There has been an increase in the level of drug crime in Tipperary in the first six weeks of 2017.
The figures were released by the Gardai at the February meeting on the Tipperary Joint Policing Committee in Nenagh.
The number of detections for sale and supply of illegal drugs was up 50 per cent on the same period last year, from six to nine, while the number of those caught in possession of drugs rose by 26 per cent from 38 to 48.
And Chief Supt Catherine Kehoe told the committee that when it comes to drugs, the Gardai liaise with Revenue to look at people who have “new-found wealth”.
Overall, there has been a drop in crime by 9 per cent, with Garda detection rates up 6 per cent. The overall crime detection rate is 28 per cent.
While burglary rates were down 14 per cent from 81 in the first six weeks of 2016 to 71 in 2017, there has been a general rise in theft, especially from vehicles, which rose by 17 per cent, from 30 to 35.
Chief Supt Kehoe revealed that the Gardai in Tipperary now have a dedicated burglary unit since January, and were concentrating on monitoring movement through policing and the use of checkpoints under Operation Thor.
Theft from the person increased from one in 2016, to two so far this year, with a rise of 10 per cent in other thefts. However, theft from shops was down by 25 per cent from 60 to 45.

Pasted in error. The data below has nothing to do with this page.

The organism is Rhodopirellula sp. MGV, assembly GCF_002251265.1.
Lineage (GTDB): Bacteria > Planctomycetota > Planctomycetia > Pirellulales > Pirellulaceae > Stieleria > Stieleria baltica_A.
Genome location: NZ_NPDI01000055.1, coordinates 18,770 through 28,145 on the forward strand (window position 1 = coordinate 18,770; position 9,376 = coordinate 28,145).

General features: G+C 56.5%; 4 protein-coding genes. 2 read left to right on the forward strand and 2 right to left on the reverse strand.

In a bid to combat this type of crime, Insp William Leahy told the meeting that the Gardai were trying to get out the advice that personal security began at home.
There has also been an increase in criminal damage, up 20 per cent from 49 to 59 since the start of the year.
Chief Supt Kehoe said the Gardai were “keeping a good eye” on incidents of criminal damage and maintained that there was a “lot of good work being done to combat it”.
The number of assaults in Tipperary has also declined, wth a drop of 15 per cent in minor assaults, down from 38 to 32, and a 1 per cent drop in assault causing harm, down from 11 to 10.
Public order offences, which would include being intoxicated in public or engaging in threatening, insulting or abusive behaviour, is down 4 per cent from 78 to 75.
There has been one fatal traffic accident in Tipperary since the start of the year. A total of 13 people died on the county's roads in 2016, the same number as 2014. There were 12 road deaths in 2013 and only four in 2015.
Committee member Cllr David Doran said he was a “big believer” in Operation Thor, describing it as “proactive” with its high visibility checkpoints.
“The checkpoints are a great way for people to give information to the Gardai,” he said.
Cllr Doran agreed with Insp Leahy that the checkpoints were “not there to inconvenience people”.
Meanwhile, Chief Supt Kehoe highlighted the importance of the Text Alert system, revealing it had helped solve one serious crime and had also helped in finding a missing person.
Among the Gardai's priorities for 2017 are road safety, as well as public safety and community enagement.